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Enemy on the Border: Critique of a Programme in Favour of a Preventive State

NCJ Number
Punishment & Society Volume: 9 Issue: 3 Dated: July 2007 Pages: 301-318
Susanne Krasmann
Date Published
July 2007
18 pages
This article offers a critique of a criminal justice program in favor of a preventative state called, enemy penology.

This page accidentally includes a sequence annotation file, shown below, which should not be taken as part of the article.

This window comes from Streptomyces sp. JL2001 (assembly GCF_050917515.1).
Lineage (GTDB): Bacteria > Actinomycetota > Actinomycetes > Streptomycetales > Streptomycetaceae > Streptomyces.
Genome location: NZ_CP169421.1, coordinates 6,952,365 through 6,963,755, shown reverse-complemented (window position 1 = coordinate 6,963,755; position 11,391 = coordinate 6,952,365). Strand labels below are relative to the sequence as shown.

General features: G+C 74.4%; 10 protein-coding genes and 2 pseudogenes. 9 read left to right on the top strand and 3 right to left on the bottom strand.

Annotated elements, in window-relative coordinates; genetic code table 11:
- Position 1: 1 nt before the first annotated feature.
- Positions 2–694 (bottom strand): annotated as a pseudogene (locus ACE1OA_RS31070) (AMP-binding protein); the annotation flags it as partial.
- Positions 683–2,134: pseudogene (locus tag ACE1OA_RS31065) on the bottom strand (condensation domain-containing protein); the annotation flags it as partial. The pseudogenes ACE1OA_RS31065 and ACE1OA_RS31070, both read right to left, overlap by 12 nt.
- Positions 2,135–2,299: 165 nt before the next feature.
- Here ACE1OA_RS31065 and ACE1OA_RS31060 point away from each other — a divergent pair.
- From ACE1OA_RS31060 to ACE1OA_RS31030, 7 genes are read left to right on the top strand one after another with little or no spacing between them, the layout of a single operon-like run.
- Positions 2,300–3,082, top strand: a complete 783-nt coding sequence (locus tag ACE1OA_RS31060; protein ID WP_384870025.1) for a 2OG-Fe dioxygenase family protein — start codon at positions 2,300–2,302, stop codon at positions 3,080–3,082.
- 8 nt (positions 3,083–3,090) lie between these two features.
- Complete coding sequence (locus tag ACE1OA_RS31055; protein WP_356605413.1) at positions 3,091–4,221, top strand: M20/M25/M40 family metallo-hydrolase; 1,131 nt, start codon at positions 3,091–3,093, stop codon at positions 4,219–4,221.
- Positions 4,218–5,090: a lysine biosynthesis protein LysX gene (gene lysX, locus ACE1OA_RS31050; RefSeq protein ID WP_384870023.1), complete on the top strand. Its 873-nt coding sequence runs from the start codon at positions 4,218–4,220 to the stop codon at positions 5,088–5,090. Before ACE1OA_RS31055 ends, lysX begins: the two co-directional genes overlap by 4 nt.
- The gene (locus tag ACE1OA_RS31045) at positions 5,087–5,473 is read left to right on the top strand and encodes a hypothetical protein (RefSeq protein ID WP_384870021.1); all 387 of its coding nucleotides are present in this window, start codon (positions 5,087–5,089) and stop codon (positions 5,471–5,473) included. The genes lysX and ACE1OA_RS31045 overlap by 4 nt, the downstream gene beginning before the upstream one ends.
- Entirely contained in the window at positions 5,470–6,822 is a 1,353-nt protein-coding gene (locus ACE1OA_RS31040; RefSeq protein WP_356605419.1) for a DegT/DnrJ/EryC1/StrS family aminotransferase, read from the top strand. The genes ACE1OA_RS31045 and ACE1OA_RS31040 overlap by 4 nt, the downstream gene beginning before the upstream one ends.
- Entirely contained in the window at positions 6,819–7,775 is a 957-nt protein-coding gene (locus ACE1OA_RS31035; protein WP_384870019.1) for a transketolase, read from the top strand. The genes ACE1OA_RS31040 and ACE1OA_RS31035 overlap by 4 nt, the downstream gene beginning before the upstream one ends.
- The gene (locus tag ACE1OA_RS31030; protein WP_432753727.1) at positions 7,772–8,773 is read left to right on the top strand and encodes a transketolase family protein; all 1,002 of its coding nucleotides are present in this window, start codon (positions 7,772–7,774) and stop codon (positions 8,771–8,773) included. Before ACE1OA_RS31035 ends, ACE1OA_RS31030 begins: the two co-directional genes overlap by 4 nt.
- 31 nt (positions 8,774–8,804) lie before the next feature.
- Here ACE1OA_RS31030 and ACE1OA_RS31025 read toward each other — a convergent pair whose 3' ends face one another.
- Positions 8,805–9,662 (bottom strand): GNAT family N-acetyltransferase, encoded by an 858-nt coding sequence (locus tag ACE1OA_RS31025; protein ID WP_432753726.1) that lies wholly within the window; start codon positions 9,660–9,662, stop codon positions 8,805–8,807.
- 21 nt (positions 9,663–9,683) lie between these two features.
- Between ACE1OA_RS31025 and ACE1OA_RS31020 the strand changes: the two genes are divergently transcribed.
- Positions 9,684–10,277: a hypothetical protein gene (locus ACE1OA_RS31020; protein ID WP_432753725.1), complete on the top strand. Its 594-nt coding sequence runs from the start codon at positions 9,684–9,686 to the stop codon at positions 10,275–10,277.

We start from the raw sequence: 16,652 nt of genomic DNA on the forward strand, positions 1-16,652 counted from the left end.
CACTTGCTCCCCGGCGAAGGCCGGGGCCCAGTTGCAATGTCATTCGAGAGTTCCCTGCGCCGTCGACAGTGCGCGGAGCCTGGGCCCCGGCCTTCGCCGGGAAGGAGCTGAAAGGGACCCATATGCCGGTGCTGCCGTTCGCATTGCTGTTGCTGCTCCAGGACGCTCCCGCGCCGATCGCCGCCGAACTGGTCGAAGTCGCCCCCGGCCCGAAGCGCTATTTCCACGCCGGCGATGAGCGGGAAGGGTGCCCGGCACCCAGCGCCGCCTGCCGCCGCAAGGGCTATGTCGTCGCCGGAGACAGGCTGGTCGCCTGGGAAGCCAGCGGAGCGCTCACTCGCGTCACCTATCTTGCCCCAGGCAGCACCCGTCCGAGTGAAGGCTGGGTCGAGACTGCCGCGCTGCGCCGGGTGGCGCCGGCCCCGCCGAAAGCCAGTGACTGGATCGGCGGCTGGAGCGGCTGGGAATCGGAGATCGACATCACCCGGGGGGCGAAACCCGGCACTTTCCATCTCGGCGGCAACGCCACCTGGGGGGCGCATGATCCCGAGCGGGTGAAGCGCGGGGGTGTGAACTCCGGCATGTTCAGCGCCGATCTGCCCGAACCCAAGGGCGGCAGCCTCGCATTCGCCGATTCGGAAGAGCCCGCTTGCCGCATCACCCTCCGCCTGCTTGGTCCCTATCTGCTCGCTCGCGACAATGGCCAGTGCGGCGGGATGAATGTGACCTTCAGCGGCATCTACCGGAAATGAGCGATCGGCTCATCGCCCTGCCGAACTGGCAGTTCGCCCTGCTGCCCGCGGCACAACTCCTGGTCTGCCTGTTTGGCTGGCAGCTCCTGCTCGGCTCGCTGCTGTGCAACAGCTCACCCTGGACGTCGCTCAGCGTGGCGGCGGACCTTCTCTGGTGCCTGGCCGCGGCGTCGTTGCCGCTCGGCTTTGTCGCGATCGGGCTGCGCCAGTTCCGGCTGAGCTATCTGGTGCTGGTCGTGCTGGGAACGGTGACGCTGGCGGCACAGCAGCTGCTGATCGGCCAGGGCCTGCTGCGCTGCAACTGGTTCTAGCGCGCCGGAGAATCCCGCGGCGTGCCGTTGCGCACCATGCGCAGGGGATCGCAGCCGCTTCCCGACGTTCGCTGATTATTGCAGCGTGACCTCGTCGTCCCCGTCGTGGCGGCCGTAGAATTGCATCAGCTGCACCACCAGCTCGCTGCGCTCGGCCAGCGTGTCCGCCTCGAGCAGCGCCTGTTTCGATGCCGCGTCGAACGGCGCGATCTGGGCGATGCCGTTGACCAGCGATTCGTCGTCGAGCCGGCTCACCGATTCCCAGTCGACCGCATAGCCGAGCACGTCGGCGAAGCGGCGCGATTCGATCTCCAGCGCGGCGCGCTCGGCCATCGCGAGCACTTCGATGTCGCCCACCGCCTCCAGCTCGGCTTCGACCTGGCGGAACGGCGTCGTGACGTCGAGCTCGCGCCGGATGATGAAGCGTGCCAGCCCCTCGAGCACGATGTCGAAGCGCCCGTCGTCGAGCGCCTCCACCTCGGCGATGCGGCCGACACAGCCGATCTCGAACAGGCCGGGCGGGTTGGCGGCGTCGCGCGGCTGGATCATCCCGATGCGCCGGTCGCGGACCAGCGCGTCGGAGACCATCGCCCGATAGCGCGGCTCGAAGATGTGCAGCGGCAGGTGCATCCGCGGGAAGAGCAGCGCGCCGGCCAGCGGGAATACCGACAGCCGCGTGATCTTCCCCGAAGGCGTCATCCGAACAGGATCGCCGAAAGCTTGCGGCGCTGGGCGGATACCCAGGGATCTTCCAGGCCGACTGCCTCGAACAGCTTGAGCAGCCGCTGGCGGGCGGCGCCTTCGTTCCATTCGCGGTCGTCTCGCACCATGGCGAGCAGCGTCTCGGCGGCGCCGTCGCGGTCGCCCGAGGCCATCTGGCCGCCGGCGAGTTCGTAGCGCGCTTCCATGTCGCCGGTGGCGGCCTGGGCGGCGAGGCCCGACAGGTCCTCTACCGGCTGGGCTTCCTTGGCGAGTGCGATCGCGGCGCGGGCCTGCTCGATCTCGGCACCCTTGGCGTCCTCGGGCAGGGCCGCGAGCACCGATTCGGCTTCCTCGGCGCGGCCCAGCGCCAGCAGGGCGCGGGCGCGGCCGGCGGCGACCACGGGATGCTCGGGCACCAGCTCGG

The enemy penology was developed by a German professor of criminal law who drew from a Foucauldian theoretical perspective to solve contemporary security problems. The emphasis of enemy penology is on preventive strategy focused on security. The exercise of power and force are legitimized through the issue of security and act as a form of population management. The violent nature of enemy penology is disguised by its preventative focus--at the heart of enemy penology lies the expulsion and elimination of the enemy in the name of protecting the life of the people. Liberty as a paradigm is thus abandoned, as is the democratic constitutional state. The author claims that the enemy penology undermines the principles of the rule of law and is in essence a form of “entitlement cruelty” against uncertain peoples. The “unlawful enemy combatants" are exposed to governmental violence and force and are tortured and punished as well as triumphantly degraded as a media spectacle, all while being presented as a constant threat to the people. In making this argument, the author relies on examples from a United States Guantanamo policy and the Patriot Act. Thus, enemy penology amounts to a renaissance of sovereign power in the name of population management. Notes, references


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